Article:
Australian Steve Spencer has become the seventh person worldwide known to have contracted HIV while taking prevention drug PrEP, out of an estimated 450,000 users around the globe. The medication has proved to be a highly effective HIV prevention strategy and has dramatically reduced rates of infection, writes Brisbane LGBTIQ health specialist Dr Fiona Bisshop.
There has been another report of an Australian man who has contracted HIV whilst on PrEP.
Many of you are taking PrEP to protect yourselves against HIV or are relying on your sexual partners being on PrEP to protect them, and it’s quite reasonable that stories like this might give you the jitters.
I think it’s important to put this into perspective and look at the bigger picture of what we know about PrEP and how well it works.
This story is one of only seven known cases of HIV transmission among the hundreds of thousands of PrEP users around the world (not counting those cases where the PrEP user was not taking their pills as directed).
The only reason this story even makes the news is because it is so rare.
PrEP is still statistically incredibly effective at preventing HIV infection. The numbers speak for themselves.
Countries where PrEP has been implemented on a large scale have seen a tremendous drop in new cases of HIV.
There is no doubt that PrEP is more effective than condoms, and short of complete celibacy – or monogamy – it is the best HIV prevention strategy that exists.
There’s also no argument that the advent of PrEP has relieved many people of a heavy mantle of fear when it comes to sex and intimacy, and we shouldn’t lose confidence in the ability of PrEP to protect.
At the same time, PrEP has given HIV positive people relief from their own fear and guilt, and I believe that one day HIV stigma will be dismantled thanks to a combination of PrEP and highly effective HIV treatments.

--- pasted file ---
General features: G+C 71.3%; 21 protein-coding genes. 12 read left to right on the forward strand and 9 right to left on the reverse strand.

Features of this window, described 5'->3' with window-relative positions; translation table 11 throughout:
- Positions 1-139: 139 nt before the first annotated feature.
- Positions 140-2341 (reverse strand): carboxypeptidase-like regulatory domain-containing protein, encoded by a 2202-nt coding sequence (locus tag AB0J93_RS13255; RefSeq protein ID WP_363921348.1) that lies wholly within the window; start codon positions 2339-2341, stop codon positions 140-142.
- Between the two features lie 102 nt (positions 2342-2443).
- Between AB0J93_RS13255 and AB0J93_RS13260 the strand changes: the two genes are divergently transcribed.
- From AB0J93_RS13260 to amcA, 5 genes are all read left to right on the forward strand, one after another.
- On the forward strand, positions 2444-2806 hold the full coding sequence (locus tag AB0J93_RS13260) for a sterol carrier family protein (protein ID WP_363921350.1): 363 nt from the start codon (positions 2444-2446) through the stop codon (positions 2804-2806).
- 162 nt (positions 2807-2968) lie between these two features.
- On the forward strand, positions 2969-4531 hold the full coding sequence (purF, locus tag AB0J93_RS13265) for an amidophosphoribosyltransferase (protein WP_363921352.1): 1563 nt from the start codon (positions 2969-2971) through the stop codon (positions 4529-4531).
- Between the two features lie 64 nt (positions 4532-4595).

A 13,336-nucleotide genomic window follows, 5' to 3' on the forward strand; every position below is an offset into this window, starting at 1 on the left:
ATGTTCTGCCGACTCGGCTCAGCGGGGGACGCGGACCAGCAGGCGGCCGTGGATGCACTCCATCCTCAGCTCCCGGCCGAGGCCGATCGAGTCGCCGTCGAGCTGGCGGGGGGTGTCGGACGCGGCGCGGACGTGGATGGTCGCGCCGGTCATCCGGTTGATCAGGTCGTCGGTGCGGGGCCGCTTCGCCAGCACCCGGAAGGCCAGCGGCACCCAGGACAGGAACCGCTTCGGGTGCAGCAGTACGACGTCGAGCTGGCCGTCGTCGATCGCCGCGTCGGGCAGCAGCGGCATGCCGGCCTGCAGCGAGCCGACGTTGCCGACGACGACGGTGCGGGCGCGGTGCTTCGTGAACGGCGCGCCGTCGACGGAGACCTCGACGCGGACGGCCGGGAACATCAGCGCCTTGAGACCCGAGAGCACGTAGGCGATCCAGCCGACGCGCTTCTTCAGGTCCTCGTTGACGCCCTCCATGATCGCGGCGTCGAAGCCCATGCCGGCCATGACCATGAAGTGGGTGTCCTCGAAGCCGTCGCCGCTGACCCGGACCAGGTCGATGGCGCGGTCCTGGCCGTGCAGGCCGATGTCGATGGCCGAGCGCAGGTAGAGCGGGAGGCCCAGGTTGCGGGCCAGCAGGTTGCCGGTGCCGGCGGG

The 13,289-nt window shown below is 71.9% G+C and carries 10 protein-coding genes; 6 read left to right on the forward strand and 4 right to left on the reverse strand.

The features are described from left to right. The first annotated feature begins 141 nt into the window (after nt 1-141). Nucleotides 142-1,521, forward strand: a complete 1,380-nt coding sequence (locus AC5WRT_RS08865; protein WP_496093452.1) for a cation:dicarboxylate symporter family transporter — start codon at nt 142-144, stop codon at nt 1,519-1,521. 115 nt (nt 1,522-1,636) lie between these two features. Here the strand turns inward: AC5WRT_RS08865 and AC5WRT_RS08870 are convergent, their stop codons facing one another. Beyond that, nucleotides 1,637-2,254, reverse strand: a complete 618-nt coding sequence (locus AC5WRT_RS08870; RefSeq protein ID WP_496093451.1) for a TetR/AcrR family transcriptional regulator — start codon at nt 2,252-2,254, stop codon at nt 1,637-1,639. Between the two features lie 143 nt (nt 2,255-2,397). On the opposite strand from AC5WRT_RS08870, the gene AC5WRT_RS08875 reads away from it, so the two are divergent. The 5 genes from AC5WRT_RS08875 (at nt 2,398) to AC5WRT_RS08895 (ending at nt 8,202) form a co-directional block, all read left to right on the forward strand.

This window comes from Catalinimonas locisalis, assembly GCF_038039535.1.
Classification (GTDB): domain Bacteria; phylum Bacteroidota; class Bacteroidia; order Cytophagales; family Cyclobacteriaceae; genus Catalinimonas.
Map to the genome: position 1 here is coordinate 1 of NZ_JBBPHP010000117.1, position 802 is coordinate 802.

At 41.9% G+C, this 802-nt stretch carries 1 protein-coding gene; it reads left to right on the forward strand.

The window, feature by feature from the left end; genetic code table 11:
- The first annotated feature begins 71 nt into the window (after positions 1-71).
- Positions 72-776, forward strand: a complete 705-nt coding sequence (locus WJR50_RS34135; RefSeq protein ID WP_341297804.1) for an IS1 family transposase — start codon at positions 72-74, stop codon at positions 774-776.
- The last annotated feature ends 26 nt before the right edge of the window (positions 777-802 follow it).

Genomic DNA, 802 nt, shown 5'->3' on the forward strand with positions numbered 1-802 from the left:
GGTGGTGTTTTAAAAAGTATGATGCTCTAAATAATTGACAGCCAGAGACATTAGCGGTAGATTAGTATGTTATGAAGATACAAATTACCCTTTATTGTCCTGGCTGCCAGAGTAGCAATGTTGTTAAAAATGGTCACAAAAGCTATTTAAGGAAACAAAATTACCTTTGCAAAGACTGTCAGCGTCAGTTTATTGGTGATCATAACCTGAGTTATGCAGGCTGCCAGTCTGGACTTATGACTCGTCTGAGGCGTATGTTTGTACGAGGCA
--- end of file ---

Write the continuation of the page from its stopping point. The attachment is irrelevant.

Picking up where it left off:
I would also like to thank Steve, the Sydney guy who came forward with this story. It took a lot of guts, and kudos to him for seeing the greater good he is doing by sharing his story.
He was using PrEP “on-demand”, meaning he didn’t take it every day, but only when he needed it.
There are very clear instructions for how to use PrEP in this manner before and after a sexual encounter, and we know from large studies that it is just as effective as daily PrEP when used this way.
We don’t know why Steve became infected while using PrEP, but the fact that he was having regular check-ups meant that his HIV was diagnosed very early, and he transitioned immediately onto treatment, and he remains undetectable and healthy.
To me, this is one of the greatest and most welcome changes in how HIV is diagnosed.
Instead of people being diagnosed late when their immune system may already have been damaged, their infection is picked up early and they are able to start treatment straight away to avoid any health impact.
Being diagnosed so quickly also means there’s far less chance that they may have passed the virus on before they were aware.
And once a person is undetectable, they cannot transmit the virus, thanks to the evidence of U=U. This evidence is the other big game-changer.
Perhaps “PrEP failure” is not the best term to use, because PrEP protected Steve for years, and continues to protect the vast majority of people who use it.
There will likely continue to be new stories of HIV infection in PrEP users in the future, we know that.
But the numbers will be very, very small when compared to the total number of people using PrEP, and we should not let these cases detract from the wonderful liberation that PrEP has brought to people who want to live their lives free from stigma and fear.
I have always been a huge advocate for PrEP and will continue to recommend it as the best way to protect yourself from HIV infection.
If you have any concerns about PrEP check out quac.org.au or call the Queensland AIDS Council on (07) 3017 1777, or 1800 177 434 if you’re outside Brisbane.
Dr Fiona Bisshop specialises in LGBTIQ health and is available by appointment at Holdsworth House Medical Brisbane. Call (07) 3894 0794 or visit the website. For more by Dr Bisshop visit drfionabisshop.com, follow @DrFionaBisshop on Twitter, or send your health questions to firstname.lastname@example.org.
QN Magazine | For the latest lesbian, gay, bisexual, transgender, intersex and queer (LGBTIQ) news in Australia, visit qnews.com.au. Check out our latest magazines or find us on Facebook, Twitter, Instagram and YouTube.